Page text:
# Loan Amortization

Loan amortization is the process through which principal balance of amortized loans is paid off through periodic payments over the life of the loan. Amortized loans are loans whose periodic repayments include both a principal repayment and interest component.

There are several types of loans, some require periodic payment of interest and a bullet payment of principal at the end of the loan; others do not require a bullet repayment of principal instead their principal balance is paid together with interest through periodic payments. Bonds are a typical example of the bullet-payment loans while capital leases, mortgages, auto loans are amortized loans.

Loan amortization schedule is a table that lists each periodic payment that will accrue on a loan bifurcating it into the amount that is on account of interest and the amount that represents the repayment of principal. The principal balance of an amortized loan reduces over time and so does the associated interest expense.

## Formula

The periodic payments required on an amortized loan to write it off completely over its term can be worked out using the formula for present value of an ordinary annuity:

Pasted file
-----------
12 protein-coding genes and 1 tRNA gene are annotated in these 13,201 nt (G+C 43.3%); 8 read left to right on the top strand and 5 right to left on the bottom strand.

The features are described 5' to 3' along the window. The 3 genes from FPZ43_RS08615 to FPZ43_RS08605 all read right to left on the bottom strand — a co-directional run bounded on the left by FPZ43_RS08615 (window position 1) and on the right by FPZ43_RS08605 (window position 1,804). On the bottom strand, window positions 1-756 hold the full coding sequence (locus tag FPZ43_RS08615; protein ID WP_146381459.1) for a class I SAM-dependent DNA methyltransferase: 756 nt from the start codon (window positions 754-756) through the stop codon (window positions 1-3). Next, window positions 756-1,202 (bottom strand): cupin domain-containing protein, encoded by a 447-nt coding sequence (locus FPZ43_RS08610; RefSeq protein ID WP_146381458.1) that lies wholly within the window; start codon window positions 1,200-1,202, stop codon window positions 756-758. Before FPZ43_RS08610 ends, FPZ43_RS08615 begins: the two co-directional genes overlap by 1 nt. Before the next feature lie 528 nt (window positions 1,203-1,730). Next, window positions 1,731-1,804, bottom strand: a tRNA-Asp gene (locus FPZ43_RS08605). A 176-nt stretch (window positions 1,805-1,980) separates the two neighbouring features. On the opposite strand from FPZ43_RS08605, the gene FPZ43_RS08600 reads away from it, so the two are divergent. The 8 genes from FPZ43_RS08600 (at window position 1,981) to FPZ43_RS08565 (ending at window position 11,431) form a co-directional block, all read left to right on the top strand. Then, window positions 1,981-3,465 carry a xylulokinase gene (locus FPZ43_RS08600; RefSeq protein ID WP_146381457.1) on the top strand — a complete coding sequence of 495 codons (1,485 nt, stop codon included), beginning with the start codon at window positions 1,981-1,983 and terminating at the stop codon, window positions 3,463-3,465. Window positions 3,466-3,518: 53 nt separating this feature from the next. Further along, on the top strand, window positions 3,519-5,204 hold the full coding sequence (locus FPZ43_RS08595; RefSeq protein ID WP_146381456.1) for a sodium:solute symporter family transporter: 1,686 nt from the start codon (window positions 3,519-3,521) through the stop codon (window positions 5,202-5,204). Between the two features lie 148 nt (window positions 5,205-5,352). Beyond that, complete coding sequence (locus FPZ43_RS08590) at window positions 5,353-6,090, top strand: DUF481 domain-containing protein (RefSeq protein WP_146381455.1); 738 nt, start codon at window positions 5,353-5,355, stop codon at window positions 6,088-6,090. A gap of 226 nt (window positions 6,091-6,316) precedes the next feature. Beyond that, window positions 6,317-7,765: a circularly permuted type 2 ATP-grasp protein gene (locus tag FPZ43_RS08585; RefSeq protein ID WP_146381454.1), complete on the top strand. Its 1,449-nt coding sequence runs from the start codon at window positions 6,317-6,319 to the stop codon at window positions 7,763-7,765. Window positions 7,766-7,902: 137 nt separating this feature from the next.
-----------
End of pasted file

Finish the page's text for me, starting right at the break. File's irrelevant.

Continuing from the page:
$$ \text{PMT}=\frac{\text{PV}}{\frac{\text{1}-{(\text{1}+\frac{\text{i}}{\text{m}})}^{-\text{n}\times \text{m}}}{\frac{\text{i}}{\text{m}}}} $$

Where *PV* stands for the outstanding principal balance, *i* is the annual percentage return, *n* stands for the number of years in the loan and *m* is the number of compounding periods per year.

The interest expense each period is worked out by applying the periodic interest rate to the opening loan principal balance:

$$ \text{Interest Expense}\\=\text{Outstanding Loan Principal}\times\frac{\text{i}}{\text{m}} $$

The principal repayment amount each period equals the difference between the total periodic payment on the loan in the given period minus the interest accrued on the loan:

$$ \text{Principal Repayment}\\=\ \text{PMT}-\text{Interest Expense} $$

Excel PMT, IPMT and PPMT functions can be used to calculate the total periodic payment, interest component and principal repayment component respectively

by Obaidullah Jan, ACA, CFA and last modified on

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